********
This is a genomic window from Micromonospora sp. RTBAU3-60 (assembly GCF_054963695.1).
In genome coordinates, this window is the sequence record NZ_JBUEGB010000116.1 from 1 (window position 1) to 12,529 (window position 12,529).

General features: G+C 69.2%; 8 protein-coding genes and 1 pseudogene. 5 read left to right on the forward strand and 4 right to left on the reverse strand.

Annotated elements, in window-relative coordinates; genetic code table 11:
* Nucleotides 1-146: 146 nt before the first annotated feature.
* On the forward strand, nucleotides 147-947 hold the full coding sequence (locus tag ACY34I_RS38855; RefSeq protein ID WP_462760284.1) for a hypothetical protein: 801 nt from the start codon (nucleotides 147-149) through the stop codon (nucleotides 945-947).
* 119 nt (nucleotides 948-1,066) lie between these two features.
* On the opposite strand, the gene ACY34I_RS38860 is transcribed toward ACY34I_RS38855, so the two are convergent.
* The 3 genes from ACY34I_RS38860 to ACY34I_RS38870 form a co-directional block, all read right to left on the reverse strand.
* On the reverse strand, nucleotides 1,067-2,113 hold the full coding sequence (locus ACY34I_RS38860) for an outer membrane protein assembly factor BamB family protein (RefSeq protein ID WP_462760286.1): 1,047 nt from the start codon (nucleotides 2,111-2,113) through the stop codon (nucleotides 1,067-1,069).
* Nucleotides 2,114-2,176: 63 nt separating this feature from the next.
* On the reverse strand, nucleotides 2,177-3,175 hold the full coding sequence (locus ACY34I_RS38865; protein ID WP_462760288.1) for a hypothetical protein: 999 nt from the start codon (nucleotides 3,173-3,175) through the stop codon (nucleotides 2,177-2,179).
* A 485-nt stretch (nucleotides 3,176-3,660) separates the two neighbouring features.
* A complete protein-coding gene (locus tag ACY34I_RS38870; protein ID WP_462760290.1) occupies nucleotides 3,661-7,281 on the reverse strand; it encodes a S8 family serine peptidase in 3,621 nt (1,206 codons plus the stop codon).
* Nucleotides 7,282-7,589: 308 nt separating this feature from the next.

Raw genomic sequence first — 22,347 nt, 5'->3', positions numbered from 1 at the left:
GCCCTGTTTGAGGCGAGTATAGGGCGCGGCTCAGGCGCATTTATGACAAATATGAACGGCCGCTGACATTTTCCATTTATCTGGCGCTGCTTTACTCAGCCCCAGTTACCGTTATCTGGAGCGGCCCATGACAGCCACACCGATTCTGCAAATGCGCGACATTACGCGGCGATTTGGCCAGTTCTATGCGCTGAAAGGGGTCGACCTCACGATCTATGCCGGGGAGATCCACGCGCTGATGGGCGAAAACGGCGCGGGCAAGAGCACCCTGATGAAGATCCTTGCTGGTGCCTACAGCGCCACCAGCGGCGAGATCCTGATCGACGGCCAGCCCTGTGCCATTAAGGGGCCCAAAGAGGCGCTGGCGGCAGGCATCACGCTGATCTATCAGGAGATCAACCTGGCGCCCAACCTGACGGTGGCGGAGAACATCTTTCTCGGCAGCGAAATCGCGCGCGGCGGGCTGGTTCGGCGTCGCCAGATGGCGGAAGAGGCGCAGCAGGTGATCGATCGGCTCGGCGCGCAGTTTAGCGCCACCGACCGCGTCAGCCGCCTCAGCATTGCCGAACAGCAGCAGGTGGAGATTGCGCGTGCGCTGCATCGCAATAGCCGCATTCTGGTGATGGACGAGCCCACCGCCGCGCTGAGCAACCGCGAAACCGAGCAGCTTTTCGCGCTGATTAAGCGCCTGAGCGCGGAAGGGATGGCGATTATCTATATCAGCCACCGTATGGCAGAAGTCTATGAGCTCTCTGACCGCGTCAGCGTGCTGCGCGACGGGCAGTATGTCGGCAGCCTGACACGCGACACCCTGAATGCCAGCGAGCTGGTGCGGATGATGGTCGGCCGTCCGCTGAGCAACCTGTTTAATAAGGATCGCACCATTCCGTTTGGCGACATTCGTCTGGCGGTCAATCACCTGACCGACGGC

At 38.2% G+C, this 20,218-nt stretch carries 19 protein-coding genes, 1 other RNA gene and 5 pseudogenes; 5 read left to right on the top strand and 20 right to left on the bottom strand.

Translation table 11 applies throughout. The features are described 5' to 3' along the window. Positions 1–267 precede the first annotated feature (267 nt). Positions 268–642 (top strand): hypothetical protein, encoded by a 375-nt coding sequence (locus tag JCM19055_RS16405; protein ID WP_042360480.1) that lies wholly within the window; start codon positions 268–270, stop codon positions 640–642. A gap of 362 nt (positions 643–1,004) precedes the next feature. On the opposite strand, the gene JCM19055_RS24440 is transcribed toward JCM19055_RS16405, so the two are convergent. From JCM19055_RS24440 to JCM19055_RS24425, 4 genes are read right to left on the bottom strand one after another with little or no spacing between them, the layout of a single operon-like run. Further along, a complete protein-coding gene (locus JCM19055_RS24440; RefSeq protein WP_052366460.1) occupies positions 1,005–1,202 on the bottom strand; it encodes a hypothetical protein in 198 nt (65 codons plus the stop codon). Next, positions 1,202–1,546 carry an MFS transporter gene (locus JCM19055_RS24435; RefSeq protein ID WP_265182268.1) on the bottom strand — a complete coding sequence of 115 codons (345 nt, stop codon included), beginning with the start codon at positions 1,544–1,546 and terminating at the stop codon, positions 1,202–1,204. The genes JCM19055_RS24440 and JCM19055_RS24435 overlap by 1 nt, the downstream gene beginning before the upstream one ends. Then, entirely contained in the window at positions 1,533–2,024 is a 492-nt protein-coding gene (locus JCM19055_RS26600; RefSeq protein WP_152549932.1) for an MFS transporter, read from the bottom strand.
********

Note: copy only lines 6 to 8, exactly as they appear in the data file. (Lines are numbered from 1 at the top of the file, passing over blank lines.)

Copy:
* On the forward strand, nucleotides 147-947 hold the full coding sequence (locus tag ACY34I_RS38855; RefSeq protein ID WP_462760284.1) for a hypothetical protein: 801 nt from the start codon (nucleotides 147-149) through the stop codon (nucleotides 945-947).
* 119 nt (nucleotides 948-1,066) lie between these two features.
* On the opposite strand, the gene ACY34I_RS38860 is transcribed toward ACY34I_RS38855, so the two are convergent.